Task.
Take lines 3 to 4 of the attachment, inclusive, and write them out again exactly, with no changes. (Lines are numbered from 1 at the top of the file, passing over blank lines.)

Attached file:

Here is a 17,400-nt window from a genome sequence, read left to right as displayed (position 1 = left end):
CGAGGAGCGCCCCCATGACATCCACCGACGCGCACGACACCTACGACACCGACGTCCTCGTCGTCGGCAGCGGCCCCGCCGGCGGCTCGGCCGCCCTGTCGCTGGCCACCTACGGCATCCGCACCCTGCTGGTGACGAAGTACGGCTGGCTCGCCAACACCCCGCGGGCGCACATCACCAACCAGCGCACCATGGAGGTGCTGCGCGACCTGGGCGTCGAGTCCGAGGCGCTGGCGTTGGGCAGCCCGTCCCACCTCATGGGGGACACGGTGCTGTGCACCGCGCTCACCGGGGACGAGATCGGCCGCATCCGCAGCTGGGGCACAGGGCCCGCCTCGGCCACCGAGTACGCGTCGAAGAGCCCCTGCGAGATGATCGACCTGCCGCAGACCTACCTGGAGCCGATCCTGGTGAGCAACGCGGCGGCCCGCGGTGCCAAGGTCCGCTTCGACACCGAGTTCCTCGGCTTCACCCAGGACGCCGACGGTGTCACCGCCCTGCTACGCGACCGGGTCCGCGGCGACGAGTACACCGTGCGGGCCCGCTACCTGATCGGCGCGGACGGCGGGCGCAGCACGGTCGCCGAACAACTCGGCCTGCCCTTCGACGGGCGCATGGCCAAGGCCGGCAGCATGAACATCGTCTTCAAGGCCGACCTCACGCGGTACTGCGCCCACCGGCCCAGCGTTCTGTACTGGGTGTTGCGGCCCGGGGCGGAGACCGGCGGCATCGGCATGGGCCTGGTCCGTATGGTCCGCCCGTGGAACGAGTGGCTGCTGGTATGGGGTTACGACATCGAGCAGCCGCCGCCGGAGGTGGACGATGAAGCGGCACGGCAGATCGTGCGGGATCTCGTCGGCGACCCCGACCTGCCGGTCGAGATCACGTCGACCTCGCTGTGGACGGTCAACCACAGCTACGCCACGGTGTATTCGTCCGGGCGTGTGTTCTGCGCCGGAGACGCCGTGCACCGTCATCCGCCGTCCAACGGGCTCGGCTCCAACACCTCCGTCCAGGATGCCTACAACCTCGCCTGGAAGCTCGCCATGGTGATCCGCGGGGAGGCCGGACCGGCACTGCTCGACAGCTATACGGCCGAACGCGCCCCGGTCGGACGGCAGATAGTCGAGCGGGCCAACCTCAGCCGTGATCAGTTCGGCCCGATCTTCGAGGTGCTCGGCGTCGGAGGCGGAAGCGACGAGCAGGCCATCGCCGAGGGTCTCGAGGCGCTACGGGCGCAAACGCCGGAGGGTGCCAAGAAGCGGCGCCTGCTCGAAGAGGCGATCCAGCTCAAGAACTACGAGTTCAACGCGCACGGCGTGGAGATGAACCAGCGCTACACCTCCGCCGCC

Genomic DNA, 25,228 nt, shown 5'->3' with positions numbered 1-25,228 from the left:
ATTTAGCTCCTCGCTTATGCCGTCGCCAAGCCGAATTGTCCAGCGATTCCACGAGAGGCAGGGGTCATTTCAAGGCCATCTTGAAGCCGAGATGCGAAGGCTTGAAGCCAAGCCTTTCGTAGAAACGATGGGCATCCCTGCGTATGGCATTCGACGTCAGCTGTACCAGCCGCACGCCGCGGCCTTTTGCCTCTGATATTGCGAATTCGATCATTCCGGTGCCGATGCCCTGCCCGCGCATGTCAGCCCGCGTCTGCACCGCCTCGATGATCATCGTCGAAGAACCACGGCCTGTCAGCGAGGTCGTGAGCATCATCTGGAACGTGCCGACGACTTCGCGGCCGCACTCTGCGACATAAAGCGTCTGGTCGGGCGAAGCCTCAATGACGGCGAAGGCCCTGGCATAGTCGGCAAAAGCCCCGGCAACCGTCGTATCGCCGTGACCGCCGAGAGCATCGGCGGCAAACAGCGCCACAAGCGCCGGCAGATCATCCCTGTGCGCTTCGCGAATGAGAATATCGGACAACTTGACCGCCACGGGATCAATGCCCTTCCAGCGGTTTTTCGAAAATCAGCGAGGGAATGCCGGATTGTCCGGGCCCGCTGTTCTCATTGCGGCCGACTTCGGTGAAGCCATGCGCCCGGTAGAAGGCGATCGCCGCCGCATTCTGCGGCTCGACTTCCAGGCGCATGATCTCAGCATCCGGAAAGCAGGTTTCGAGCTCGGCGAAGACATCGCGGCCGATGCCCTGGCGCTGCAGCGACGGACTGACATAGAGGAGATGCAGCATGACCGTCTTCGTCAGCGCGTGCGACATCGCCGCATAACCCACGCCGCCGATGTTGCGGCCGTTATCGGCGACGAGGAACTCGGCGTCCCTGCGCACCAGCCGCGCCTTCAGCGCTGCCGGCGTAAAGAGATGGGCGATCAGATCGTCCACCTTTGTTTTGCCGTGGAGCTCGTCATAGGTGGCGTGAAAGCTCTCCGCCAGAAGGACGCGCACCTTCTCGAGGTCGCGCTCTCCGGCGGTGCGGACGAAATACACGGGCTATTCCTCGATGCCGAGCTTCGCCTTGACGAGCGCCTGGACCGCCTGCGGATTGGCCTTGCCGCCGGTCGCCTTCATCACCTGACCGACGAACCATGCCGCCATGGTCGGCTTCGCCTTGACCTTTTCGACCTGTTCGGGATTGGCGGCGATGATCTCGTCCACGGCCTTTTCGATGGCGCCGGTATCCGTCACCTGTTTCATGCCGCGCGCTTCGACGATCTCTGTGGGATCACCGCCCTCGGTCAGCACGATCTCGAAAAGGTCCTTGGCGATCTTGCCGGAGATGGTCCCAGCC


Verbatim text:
Genomic DNA, 25,228 nt, shown 5'->3' with positions numbered 1-25,228 from the left:
ATTTAGCTCCTCGCTTATGCCGTCGCCAAGCCGAATTGTCCAGCGATTCCACGAGAGGCAGGGGTCATTTCAAGGCCATCTTGAAGCCGAGATGCGAAGGCTTGAAGCCAAGCCTTTCGTAGAAACGATGGGCATCCCTGCGTATGGCATTCGACGTCAGCTGTACCAGCCGCACGCCGCGGCCTTTTGCCTCTGATATTGCGAATTCGATCATTCCGGTGCCGATGCCCTGCCCGCGCATGTCAGCCCGCGTCTGCACCGCCTCGATGATCATCGTCGAAGAACCACGGCCTGTCAGCGAGGTCGTGAGCATCATCTGGAACGTGCCGACGACTTCGCGGCCGCACTCTGCGACATAAAGCGTCTGGTCGGGCGAAGCCTCAATGACGGCGAAGGCCCTGGCATAGTCGGCAAAAGCCCCGGCAACCGTCGTATCGCCGTGACCGCCGAGAGCATCGGCGGCAAACAGCGCCACAAGCGCCGGCAGATCATCCCTGTGCGCTTCGCGAATGAGAATATCGGACAACTTGACCGCCACGGGATCAATGCCCTTCCAGCGGTTTTTCGAAAATCAGCGAGGGAATGCCGGATTGTCCGGGCCCGCTGTTCTCATTGCGGCCGACTTCGGTGAAGCCATGCGCCCGGTAGAAGGCGATCGCCGCCGCATTCTGCGGCTCGACTTCCAGGCGCATGATCTCAGCATCCGGAAAGCAGGTTTCGAGCTCGGCGAAGACATCGCGGCCGATGCCCTGGCGCTGCAGCGACGGACTGACATAGAGGAGATGCAGCATGACCGTCTTCGTCAGCGCGTGCGACATCGCCGCATAACCCACGCCGCCGATGTTGCGGCCGTTATCGGCGACGAGGAACTCGGCGTCCCTGCGCACCAGCCGCGCCTTCAGCGCTGCCGGCGTAAAGAGATGGGCGATCAGATCGTCCACCTTTGTTTTGCCGTGGAGCTCGTCATAGGTGGCGTGAAAGCTCTCCGCCAGAAGGACGCGCACCTTCTCGAGGTCGCGCTCTCCGGCGGTGCGGACGAAATACACGGGCTATTCCTCGATGCCGAGCTTCGCCTTGACGAGCGCCTGGACCGCCTGCGGATTGGCCTTGCCGCCGGTCGCCTTCATCACCTGACCGACGAACCATGCCGCCATGGTCGGCTTCGCCTTGACCTTTTCGACCTGTTCGGGATTGGCGGCGATGATCTCGTCCACGGCCTTTTCGATGGCGCCGGTATCCGTCACCTGTTTCATGCCGCGCGCTTCGACGATCTCTGTGGGATCACCGCCCTCGGTCAGCACGATCTCGAAAAGGTCCTTGGCGATCTTGCCGGAGATGGTCCCAGCC